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Persimmons And Paw Paws: Cooking With Indiana Fruits

Persimmons And Paw Paws

Fall Is So Delicious

If you could imagine crossing a banana with a mango, then you'd get a Paw Paw. When you slice into the light green skin, there are a half-dozen big black seeds in the middle of the creamy, custard-like yellow meat. Chef Daniel Orr says you can eat them out of hand or use them in the place of persimmon pulp or mashed banana in your cooking. This Paw Paw And Apple Salad won't make you sick with too much paw paws; it's just a great way to celebrate a native fruit.

Gary Paul Nabhan is the author of a number of books, including "Where Our Food Comes From" and he's also been called the Father of the Local Food Movement. But most importantly, he is an apple lover. "I love something called the ‘Kandil Sinap,' which is a crisp, pale-fleshed apple that's sort of teardrop shaped. It's unlike any apple i've ever seen, and it just has a crispness and freshness kind of vanilla and cinnamon after-taste that are just stunning."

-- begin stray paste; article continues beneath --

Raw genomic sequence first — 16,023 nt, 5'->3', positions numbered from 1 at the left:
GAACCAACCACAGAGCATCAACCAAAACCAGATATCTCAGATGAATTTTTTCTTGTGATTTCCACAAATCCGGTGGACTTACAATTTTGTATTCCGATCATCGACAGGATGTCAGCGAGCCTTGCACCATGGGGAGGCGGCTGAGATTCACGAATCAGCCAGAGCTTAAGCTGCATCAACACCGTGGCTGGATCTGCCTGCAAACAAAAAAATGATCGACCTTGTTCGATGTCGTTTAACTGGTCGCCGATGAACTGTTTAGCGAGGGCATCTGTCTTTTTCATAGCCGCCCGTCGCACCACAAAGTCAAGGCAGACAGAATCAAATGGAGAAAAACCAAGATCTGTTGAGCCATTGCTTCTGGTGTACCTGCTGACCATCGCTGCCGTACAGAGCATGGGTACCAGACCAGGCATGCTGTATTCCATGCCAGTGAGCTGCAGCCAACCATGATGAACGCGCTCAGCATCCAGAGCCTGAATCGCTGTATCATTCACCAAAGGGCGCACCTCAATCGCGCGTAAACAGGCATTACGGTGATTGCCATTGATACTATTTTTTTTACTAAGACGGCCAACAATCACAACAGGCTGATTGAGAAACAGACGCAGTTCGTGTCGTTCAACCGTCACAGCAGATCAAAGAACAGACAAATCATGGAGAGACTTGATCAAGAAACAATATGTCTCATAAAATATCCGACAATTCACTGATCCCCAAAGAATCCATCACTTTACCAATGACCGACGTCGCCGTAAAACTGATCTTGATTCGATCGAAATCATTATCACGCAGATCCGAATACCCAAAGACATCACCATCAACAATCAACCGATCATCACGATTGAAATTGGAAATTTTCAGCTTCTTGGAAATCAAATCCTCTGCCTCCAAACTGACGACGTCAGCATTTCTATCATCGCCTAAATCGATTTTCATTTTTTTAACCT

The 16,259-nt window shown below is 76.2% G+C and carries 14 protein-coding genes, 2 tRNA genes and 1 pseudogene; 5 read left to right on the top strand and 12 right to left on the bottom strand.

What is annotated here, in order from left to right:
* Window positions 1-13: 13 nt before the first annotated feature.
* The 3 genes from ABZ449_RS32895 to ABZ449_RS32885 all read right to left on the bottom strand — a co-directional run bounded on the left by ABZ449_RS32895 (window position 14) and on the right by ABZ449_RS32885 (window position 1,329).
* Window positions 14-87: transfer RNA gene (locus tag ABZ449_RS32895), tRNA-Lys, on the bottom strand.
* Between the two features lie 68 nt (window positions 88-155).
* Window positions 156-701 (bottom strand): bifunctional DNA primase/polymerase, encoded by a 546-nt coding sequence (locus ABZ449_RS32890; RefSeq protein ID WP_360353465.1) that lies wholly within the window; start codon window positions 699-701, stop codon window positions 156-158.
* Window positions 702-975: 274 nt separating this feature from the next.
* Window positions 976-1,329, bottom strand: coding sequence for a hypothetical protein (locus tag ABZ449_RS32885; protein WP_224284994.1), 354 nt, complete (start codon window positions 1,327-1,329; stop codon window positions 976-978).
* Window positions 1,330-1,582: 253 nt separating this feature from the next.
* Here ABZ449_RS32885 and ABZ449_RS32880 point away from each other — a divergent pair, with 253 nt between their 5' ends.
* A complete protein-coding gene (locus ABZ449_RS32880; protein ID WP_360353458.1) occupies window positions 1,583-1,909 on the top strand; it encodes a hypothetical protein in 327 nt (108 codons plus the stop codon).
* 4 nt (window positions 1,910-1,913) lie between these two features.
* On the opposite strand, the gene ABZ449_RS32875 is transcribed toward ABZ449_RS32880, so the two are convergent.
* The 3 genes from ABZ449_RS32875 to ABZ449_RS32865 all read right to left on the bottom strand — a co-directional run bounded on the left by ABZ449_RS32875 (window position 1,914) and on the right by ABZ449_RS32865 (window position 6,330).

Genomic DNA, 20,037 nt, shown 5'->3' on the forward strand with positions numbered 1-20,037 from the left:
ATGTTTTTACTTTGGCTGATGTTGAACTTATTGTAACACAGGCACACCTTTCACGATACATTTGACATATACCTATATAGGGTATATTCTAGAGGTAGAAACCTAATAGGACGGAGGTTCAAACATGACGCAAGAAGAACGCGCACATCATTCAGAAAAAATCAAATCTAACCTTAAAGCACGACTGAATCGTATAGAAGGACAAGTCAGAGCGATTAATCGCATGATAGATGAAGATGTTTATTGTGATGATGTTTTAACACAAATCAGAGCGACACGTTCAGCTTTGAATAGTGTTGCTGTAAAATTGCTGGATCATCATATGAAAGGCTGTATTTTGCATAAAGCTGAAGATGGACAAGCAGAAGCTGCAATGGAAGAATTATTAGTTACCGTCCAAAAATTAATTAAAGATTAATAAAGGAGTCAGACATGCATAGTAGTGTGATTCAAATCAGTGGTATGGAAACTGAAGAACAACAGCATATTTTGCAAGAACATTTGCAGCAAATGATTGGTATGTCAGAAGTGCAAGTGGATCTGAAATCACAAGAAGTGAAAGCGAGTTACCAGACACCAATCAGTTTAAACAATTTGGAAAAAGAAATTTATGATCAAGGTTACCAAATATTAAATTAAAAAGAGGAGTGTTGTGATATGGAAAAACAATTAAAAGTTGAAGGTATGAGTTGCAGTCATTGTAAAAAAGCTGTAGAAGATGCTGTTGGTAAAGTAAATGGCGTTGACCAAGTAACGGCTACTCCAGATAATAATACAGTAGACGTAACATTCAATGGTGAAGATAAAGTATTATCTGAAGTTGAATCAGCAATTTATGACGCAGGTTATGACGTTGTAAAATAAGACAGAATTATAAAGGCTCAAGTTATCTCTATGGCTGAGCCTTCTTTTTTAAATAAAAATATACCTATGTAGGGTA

From paw paws and apples, and now to another Indiana fruit - persimmons. The ripe ones look like very small pumpkins. Unlike paw paws, you can collect persimmons well into November. That's because the trees ripen gradually so the fruit doesn't all fall at once. If you're lucky, you can collect fruit from one tree over six weeks. Tracy Branam talks about foraging for persimmons, and then we prepare a traditional recipe for persimmon bread pudding.

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